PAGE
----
Home > Uncategorized > No Picnic, But No Panic Either

No Picnic, But No Panic Either


The bond market was remarkably calm today, and stocks traded at a fraction of the volumes we saw last week,  with only a 12-point or so range on the S&P cash index until the end of the day (SPX ended -1.3%). The VIX dropped back into the high-30s after spending part of Friday in the high-40s.

Say what you will about the level of the stock market, but I will make two observations. First, if the market was ‘oversold’ on Thursday on a short-term basis, it surely is no longer so after a rally day on Friday and a lethargic mostly-sideways trade today. Second, all of the folks who seemed on Friday to be eager to “buy into the panic” may be a bit early…we are not so removed from the panic of 2008 that we have forgotten, have we? “Panics” don’t end in a week, and they don’t cover 4%.

If there is anything that better exemplifies the way the investing public has been brainwashed by the equity cult, I can’t think of it at the moment. A 4% decline in a week is “a panic” and a buying opportunity.

It has taken decades to get here from the days when dividend yields were expected to be higher than bond yields since the equity stakeholder had a junior interest. Of course, the love affair with claims on residual value (that is, equity) isn’t quite as bad as it was in the late 1990s, but I guess that’s partly the point. A decade later, with broad equity indices 30% lower in nominal terms from the 2000 highs and around 44% in real terms (see Chart), investors still see 4.2% over one week as a panic!

Real S&P (simply SPX/ NSA CPI here)

Folks, there is talk among serious people with considerable public policy chops about whether the Euro might be headed for a breakup at some point; whether this may happen next month or next year or next decade, the very fact that this is a plausible notion is a big deal. Taxes are due to be cranked up in the U.S. over the next few years (both income taxes as well as other taxes such as the substantial ones attached to the health care bill), and government spending in the Eurozone is surely going to be declining with half of the EU implementing austerity measures. Bank lending has been contracting for well over a year, but Congress is responding by gutting the same industry they bailed out. Policymakers need the money to continue to fund the GSEs, as mortgage delinquencies and defaults continue to rise.  Some panic might not be terribly misplaced.

Now, the economic data isn’t bad, but hardly gangbusters. Employment growth (admittedly, usually a lagging indicator) is tepid. The home sales numbers have been improving (today, Existing Home Sales was 5.77mm versus 5.65mm expected and 5.36mm last month), but it is off a very low base and may be related to expiring tax incentives…the jury is still out, in other words. Tomorrow we will get the Richmond Fed Index (Consensus: 25 vs 30 a month ago), Consumer Confidence (Consensus: 58.9 vs 57.9), and the Case-Shiller index (Consensus: -0.3% m/m, +2.5% y/y compared with +0.6% y/y last). Consumer Confidence is a potential weak link, since the unpopular health care bill (63% want the bill repealed) and the Euro crisis have been in the news for a month, but Confidence in the medium-term is driven by jobs. If conditions are truly improving, then “Jobs Hard To Get” should start to fall with more alacrity and Consumer Confidence ought to rise further.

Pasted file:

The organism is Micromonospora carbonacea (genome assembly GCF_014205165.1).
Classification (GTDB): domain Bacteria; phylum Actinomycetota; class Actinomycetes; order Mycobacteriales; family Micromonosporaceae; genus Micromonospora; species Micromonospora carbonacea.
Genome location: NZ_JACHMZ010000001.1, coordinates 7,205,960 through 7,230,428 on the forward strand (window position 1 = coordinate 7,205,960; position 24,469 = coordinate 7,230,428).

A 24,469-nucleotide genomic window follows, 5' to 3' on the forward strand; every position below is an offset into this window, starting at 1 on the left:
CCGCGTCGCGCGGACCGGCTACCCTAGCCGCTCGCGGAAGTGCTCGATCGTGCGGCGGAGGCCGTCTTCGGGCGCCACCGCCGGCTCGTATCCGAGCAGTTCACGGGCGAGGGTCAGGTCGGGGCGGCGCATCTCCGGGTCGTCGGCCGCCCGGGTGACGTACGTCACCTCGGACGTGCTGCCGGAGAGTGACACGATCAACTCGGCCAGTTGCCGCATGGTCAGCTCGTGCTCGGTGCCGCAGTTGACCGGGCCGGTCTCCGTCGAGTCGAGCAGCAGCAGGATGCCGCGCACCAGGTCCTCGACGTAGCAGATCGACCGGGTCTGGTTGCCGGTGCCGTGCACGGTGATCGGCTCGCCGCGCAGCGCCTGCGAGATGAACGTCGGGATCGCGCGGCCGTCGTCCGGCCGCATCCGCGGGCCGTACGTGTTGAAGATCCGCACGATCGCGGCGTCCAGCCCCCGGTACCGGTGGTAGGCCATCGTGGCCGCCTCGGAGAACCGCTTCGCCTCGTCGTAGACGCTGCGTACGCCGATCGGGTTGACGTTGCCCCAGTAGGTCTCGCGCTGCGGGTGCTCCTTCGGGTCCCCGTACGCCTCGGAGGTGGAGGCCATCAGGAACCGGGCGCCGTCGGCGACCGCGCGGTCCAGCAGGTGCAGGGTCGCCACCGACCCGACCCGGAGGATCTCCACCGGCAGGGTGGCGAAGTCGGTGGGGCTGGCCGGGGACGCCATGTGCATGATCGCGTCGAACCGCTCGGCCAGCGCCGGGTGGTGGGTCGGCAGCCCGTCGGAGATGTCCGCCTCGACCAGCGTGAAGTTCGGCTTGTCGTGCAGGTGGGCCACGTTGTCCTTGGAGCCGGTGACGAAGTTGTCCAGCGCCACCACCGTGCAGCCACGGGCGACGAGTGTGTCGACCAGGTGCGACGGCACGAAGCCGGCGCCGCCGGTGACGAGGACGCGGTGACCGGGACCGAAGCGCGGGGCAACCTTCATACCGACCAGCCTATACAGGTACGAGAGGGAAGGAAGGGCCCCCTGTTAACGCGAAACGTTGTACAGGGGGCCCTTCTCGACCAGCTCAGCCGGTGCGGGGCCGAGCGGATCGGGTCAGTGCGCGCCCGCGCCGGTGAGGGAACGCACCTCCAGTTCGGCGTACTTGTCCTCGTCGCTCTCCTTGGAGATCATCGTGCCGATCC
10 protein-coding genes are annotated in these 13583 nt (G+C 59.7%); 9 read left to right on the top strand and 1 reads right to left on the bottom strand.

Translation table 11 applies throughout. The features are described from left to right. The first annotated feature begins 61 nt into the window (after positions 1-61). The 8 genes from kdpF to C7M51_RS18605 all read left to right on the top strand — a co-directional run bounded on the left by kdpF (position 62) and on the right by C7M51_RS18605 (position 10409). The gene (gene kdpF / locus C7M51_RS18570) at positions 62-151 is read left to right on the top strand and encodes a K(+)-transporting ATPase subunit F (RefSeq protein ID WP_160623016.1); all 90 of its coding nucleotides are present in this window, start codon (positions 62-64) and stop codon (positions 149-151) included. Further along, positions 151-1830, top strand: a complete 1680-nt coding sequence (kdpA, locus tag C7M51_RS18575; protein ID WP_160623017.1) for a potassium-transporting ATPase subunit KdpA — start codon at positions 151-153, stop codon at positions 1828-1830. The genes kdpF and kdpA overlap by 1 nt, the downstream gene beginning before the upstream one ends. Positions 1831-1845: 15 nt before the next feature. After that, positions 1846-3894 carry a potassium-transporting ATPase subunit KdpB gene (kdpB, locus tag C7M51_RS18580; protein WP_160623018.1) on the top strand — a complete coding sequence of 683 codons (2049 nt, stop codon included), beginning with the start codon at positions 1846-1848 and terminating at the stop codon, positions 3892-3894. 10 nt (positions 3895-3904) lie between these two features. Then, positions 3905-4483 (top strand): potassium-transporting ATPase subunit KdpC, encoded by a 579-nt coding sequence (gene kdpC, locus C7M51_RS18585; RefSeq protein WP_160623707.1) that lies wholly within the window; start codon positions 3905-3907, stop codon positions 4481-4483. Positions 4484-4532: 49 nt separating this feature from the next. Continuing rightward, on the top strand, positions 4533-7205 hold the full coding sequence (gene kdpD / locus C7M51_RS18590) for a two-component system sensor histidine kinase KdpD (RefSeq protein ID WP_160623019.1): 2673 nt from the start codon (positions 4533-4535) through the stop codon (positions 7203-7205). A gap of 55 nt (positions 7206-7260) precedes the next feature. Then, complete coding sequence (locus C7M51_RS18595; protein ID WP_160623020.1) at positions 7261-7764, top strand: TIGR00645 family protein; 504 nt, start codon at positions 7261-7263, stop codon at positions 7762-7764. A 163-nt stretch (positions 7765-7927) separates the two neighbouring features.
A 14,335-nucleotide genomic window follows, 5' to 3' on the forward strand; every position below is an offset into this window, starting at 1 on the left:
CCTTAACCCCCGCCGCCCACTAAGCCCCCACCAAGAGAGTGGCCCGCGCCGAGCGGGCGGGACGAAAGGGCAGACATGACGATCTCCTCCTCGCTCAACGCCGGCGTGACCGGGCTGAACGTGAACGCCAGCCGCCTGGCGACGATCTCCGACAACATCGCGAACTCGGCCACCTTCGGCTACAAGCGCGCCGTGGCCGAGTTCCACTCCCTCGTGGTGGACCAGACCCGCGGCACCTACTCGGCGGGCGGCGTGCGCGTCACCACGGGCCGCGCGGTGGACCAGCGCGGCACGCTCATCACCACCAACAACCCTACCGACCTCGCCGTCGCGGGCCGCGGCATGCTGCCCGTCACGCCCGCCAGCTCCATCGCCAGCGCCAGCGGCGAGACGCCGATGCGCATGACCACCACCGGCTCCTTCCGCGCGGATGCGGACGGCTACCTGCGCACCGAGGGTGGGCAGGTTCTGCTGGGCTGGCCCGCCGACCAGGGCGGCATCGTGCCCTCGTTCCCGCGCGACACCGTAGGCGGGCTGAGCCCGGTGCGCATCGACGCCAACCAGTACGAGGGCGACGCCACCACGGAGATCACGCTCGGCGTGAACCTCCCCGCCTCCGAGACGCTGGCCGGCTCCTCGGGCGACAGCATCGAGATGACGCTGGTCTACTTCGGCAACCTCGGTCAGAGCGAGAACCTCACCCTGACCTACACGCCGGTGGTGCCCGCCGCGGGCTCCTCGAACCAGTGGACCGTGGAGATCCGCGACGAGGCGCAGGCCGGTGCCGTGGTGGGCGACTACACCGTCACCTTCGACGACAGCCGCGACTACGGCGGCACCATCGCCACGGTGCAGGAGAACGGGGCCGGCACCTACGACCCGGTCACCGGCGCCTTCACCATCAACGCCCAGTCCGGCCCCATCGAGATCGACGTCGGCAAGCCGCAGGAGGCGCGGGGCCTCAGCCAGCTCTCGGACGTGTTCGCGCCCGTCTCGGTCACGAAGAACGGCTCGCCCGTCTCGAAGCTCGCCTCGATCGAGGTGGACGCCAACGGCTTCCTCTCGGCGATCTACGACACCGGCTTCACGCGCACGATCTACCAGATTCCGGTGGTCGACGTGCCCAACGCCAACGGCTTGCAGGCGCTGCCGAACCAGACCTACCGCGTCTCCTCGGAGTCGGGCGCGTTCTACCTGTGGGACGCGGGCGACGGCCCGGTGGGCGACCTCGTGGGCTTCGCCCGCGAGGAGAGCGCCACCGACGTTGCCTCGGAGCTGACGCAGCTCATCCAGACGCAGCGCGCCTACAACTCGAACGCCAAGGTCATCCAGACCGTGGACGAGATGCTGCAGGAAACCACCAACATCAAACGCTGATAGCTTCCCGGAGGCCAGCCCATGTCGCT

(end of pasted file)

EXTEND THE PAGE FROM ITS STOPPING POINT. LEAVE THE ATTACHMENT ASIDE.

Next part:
While we are a long way from anything that looks like panic, that isn’t the same as saying that the market is healthy and behaving normally. Indeed, markets continue to look and act more than a little nervous. The behavior of the front end of the TIPS curve, where the Jan-11 maturity whistled from a yield of -1.22% on May 3rd to +0.30% today … that is, a 152 basis-point rise in yields, albeit small basis points … is one example of particular interest to me given that it is a market of focus for me. The Jan-11s only about six months of inflation accretion remaining, so this wild swing amounts to a huge change in near-term inflation expectations. That yield on May 3rd represented market expectations for a terminal NSA CPI value of 219.22, or something like 1.5% annualized inflation over the period from Feb ’10 to October/November ’10. The current yield implies a terminal index of 217.85, meaning almost no change in prices from now until October/November. (Put another way: at an 0.3% real yield, and 9-month nominal paper yielding around 0.3%, any net inflation at all means you’re better off owning that instrument). While declining energy quotes offer the possibility of net deflation over that period, it still seems a little unlikely to me.

More technically, Fed funds/LIBOR swaps continue to trend wider even though Friday and Monday saw some general calming in the market. The jump in 1-year Fed Funds/LIBOR, which roughly indicates the cost of 3-month unsecured money compared to collateralized Fed Funds from 14 basis points (daily average Fed Funds+14bps versus 3mo LIBOR flat, paid quarterly)  in late April to 59bps now is a big move, but more impressive to me are the movements in longer-dated FF/L swaps. Shown below is the 5y FF/L swap (Source: Bloomberg). Compare the rapidity of the recent move to the larger, but slower rise in 2007-08.

Maybe there's some panic, but it isn't retail

So perhaps there are some panicky undercurrents, and conceivably this could be a prelude to actual panic. But it isn’t the retail investor who is panicking yet. We can bottom without a panic, of course, and it would be nice if we do so, but suggesting that everyone else is losing their heads to make ourselves feel good about being Cool Hand Luke – it doesn’t appear to really be happening yet.

I am not entirely sure what it will look like, but I suspect we’ll know it when we see it.

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